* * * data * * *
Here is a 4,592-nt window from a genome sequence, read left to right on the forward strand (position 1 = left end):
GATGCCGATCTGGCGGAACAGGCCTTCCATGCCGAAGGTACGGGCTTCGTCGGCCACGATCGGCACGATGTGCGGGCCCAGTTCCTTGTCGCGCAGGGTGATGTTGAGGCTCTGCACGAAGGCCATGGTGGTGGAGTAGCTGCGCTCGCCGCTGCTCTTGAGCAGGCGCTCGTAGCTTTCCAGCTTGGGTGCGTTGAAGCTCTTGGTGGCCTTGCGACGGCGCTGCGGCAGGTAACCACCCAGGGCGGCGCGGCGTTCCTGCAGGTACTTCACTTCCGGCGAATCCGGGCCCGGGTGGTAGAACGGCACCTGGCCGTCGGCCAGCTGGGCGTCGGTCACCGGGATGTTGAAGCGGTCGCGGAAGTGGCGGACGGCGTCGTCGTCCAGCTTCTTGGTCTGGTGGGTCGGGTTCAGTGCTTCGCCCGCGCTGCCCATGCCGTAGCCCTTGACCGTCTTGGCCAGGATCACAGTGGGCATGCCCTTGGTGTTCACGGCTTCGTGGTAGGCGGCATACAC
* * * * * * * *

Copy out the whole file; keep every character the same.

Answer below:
Here is a 4,592-nt window from a genome sequence, read left to right on the forward strand (position 1 = left end):
GATGCCGATCTGGCGGAACAGGCCTTCCATGCCGAAGGTACGGGCTTCGTCGGCCACGATCGGCACGATGTGCGGGCCCAGTTCCTTGTCGCGCAGGGTGATGTTGAGGCTCTGCACGAAGGCCATGGTGGTGGAGTAGCTGCGCTCGCCGCTGCTCTTGAGCAGGCGCTCGTAGCTTTCCAGCTTGGGTGCGTTGAAGCTCTTGGTGGCCTTGCGACGGCGCTGCGGCAGGTAACCACCCAGGGCGGCGCGGCGTTCCTGCAGGTACTTCACTTCCGGCGAATCCGGGCCCGGGTGGTAGAACGGCACCTGGCCGTCGGCCAGCTGGGCGTCGGTCACCGGGATGTTGAAGCGGTCGCGGAAGTGGCGGACGGCGTCGTCGTCCAGCTTCTTGGTCTGGTGGGTCGGGTTCAGTGCTTCGCCCGCGCTGCCCATGCCGTAGCCCTTGACCGTCTTGGCCAGGATCACAGTGGGCATGCCCTTGGTGTTCACGGCTTCGTGGTAGGCGGCATACAC